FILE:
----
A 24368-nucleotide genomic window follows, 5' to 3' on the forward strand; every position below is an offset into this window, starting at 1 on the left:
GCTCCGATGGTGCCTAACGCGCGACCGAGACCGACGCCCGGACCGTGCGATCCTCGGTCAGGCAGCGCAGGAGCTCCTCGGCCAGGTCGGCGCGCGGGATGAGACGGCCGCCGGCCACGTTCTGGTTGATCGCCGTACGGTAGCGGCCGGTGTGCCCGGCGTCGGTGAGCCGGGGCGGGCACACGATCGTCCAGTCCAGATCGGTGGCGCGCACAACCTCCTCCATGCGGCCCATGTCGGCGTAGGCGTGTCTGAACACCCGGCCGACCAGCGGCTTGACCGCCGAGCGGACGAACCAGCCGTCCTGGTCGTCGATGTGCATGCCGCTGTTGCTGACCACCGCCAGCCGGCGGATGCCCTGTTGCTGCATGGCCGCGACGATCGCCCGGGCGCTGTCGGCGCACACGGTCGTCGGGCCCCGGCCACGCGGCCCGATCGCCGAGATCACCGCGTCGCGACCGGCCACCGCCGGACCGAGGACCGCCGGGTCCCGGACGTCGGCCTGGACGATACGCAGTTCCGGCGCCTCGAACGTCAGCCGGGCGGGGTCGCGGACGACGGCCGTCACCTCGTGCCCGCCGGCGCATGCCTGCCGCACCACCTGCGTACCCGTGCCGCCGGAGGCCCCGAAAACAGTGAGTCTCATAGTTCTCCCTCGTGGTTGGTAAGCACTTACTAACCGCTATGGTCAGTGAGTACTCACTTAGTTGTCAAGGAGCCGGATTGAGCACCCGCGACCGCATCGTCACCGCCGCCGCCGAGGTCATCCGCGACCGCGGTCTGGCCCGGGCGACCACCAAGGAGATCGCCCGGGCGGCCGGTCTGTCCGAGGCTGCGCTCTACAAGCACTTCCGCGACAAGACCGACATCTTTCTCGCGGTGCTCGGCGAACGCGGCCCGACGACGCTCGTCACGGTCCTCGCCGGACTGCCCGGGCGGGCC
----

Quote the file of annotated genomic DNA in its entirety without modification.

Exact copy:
A 24368-nucleotide genomic window follows, 5' to 3' on the forward strand; every position below is an offset into this window, starting at 1 on the left:
GCTCCGATGGTGCCTAACGCGCGACCGAGACCGACGCCCGGACCGTGCGATCCTCGGTCAGGCAGCGCAGGAGCTCCTCGGCCAGGTCGGCGCGCGGGATGAGACGGCCGCCGGCCACGTTCTGGTTGATCGCCGTACGGTAGCGGCCGGTGTGCCCGGCGTCGGTGAGCCGGGGCGGGCACACGATCGTCCAGTCCAGATCGGTGGCGCGCACAACCTCCTCCATGCGGCCCATGTCGGCGTAGGCGTGTCTGAACACCCGGCCGACCAGCGGCTTGACCGCCGAGCGGACGAACCAGCCGTCCTGGTCGTCGATGTGCATGCCGCTGTTGCTGACCACCGCCAGCCGGCGGATGCCCTGTTGCTGCATGGCCGCGACGATCGCCCGGGCGCTGTCGGCGCACACGGTCGTCGGGCCCCGGCCACGCGGCCCGATCGCCGAGATCACCGCGTCGCGACCGGCCACCGCCGGACCGAGGACCGCCGGGTCCCGGACGTCGGCCTGGACGATACGCAGTTCCGGCGCCTCGAACGTCAGCCGGGCGGGGTCGCGGACGACGGCCGTCACCTCGTGCCCGCCGGCGCATGCCTGCCGCACCACCTGCGTACCCGTGCCGCCGGAGGCCCCGAAAACAGTGAGTCTCATAGTTCTCCCTCGTGGTTGGTAAGCACTTACTAACCGCTATGGTCAGTGAGTACTCACTTAGTTGTCAAGGAGCCGGATTGAGCACCCGCGACCGCATCGTCACCGCCGCCGCCGAGGTCATCCGCGACCGCGGTCTGGCCCGGGCGACCACCAAGGAGATCGCCCGGGCGGCCGGTCTGTCCGAGGCTGCGCTCTACAAGCACTTCCGCGACAAGACCGACATCTTTCTCGCGGTGCTCGGCGAACGCGGCCCGACGACGCTCGTCACGGTCCTCGCCGGACTGCCCGGGCGGGCC